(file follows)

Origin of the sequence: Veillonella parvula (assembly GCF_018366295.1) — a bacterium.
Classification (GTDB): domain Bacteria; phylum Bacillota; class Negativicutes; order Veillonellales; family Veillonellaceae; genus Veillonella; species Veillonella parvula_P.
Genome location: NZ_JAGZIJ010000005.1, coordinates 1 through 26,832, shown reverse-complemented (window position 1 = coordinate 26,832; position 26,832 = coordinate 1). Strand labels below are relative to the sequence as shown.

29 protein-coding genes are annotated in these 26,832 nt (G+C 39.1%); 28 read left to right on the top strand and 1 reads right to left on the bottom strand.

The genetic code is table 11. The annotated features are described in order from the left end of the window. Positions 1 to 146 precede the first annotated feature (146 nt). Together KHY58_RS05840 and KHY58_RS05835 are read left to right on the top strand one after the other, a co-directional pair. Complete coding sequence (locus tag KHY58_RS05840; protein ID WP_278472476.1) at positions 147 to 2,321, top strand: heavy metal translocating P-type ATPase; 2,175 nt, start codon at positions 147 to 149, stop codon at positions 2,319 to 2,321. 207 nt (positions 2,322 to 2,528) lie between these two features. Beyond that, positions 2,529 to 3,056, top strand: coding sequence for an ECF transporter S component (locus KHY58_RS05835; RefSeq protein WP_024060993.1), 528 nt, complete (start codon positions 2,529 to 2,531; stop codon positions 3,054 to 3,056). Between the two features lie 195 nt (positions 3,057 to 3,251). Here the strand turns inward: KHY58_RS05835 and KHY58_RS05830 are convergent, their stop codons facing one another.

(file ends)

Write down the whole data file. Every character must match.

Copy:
Origin of the sequence: Veillonella parvula (assembly GCF_018366295.1) — a bacterium.
Classification (GTDB): domain Bacteria; phylum Bacillota; class Negativicutes; order Veillonellales; family Veillonellaceae; genus Veillonella; species Veillonella parvula_P.
Genome location: NZ_JAGZIJ010000005.1, coordinates 1 through 26,832, shown reverse-complemented (window position 1 = coordinate 26,832; position 26,832 = coordinate 1). Strand labels below are relative to the sequence as shown.

29 protein-coding genes are annotated in these 26,832 nt (G+C 39.1%); 28 read left to right on the top strand and 1 reads right to left on the bottom strand.

The genetic code is table 11. The annotated features are described in order from the left end of the window. Positions 1 to 146 precede the first annotated feature (146 nt). Together KHY58_RS05840 and KHY58_RS05835 are read left to right on the top strand one after the other, a co-directional pair. Complete coding sequence (locus tag KHY58_RS05840; protein ID WP_278472476.1) at positions 147 to 2,321, top strand: heavy metal translocating P-type ATPase; 2,175 nt, start codon at positions 147 to 149, stop codon at positions 2,319 to 2,321. 207 nt (positions 2,322 to 2,528) lie between these two features. Beyond that, positions 2,529 to 3,056, top strand: coding sequence for an ECF transporter S component (locus KHY58_RS05835; RefSeq protein WP_024060993.1), 528 nt, complete (start codon positions 2,529 to 2,531; stop codon positions 3,054 to 3,056). Between the two features lie 195 nt (positions 3,057 to 3,251). Here the strand turns inward: KHY58_RS05835 and KHY58_RS05830 are convergent, their stop codons facing one another.